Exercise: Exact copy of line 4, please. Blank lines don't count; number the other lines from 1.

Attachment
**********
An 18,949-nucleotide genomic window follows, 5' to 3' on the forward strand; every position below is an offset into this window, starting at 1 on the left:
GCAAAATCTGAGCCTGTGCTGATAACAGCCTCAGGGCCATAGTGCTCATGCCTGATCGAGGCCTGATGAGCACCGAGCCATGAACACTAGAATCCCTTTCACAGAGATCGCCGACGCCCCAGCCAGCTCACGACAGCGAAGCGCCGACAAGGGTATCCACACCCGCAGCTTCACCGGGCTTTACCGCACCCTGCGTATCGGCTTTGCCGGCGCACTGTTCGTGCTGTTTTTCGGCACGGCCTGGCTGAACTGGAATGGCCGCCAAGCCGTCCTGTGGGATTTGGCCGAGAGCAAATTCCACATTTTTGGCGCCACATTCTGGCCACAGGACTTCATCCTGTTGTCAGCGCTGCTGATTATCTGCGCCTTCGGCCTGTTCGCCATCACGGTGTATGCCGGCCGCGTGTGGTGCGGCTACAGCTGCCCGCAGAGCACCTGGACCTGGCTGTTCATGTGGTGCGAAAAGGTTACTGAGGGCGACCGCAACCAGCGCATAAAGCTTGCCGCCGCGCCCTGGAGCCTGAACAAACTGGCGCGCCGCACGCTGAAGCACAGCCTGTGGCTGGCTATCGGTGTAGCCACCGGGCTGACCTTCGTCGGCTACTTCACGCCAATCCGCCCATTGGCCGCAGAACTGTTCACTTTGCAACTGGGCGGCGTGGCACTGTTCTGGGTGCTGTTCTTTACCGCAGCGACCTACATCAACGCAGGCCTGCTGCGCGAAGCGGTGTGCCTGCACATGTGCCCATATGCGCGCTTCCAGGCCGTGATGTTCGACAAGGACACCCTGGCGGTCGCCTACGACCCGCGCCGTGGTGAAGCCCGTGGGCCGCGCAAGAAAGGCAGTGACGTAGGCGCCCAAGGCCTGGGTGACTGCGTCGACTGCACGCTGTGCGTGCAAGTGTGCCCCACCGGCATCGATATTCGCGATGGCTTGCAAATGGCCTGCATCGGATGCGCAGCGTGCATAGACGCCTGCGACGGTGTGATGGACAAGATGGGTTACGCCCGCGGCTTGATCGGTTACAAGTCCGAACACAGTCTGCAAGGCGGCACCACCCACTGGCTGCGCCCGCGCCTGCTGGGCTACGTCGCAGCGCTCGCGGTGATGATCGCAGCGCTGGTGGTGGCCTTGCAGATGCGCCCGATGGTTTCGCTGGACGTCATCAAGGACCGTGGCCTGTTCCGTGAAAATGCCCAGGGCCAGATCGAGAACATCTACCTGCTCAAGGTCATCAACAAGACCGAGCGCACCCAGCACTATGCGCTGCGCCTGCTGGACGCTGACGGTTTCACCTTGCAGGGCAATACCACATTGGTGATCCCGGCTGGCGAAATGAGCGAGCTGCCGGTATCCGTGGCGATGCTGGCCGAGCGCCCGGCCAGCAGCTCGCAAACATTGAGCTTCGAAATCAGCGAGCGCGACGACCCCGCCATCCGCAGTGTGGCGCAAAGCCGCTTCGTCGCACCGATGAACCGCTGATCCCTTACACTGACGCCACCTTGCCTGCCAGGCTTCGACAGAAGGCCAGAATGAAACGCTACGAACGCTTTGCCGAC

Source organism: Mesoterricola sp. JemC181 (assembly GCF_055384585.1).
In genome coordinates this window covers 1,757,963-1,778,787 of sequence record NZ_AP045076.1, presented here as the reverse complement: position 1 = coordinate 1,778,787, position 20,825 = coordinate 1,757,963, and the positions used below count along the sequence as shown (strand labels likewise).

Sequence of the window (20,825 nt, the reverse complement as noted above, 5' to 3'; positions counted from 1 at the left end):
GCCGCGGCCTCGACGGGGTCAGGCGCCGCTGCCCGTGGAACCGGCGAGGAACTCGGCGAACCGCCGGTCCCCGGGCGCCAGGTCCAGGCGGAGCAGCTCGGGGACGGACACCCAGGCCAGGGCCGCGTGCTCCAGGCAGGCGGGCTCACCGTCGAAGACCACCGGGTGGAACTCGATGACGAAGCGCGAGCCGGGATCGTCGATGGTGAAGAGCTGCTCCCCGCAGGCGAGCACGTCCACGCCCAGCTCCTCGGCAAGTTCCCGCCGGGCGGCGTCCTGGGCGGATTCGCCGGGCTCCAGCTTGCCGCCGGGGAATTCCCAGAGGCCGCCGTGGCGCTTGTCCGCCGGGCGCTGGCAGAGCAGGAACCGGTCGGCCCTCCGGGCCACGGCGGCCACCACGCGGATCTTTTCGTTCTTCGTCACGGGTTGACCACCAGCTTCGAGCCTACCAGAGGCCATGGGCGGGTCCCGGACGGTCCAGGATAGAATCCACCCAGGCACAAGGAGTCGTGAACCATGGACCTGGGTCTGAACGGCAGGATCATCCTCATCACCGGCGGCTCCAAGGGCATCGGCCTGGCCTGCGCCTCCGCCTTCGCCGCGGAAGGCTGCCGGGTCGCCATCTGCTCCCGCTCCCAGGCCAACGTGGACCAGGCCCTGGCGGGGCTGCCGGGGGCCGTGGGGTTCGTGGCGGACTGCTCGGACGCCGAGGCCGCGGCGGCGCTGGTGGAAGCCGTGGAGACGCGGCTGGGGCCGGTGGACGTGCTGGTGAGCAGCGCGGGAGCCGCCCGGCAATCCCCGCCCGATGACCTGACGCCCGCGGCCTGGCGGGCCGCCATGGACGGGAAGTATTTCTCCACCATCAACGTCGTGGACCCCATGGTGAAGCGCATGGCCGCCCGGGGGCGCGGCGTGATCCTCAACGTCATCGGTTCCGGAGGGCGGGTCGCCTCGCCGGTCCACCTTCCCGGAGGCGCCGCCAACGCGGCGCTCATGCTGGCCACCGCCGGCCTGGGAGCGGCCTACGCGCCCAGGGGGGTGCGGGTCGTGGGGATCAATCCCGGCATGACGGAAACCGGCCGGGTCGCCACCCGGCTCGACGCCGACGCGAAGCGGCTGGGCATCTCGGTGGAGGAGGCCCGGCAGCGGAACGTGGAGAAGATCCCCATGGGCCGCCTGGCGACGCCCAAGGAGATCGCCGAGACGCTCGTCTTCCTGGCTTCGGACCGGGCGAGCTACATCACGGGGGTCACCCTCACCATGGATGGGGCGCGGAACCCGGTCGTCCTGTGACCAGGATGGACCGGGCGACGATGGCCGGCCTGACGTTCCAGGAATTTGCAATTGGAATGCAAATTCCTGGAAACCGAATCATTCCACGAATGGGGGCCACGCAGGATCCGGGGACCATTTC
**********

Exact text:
In genome coordinates this window covers 1,757,963-1,778,787 of sequence record NZ_AP045076.1, presented here as the reverse complement: position 1 = coordinate 1,778,787, position 20,825 = coordinate 1,757,963, and the positions used below count along the sequence as shown (strand labels likewise).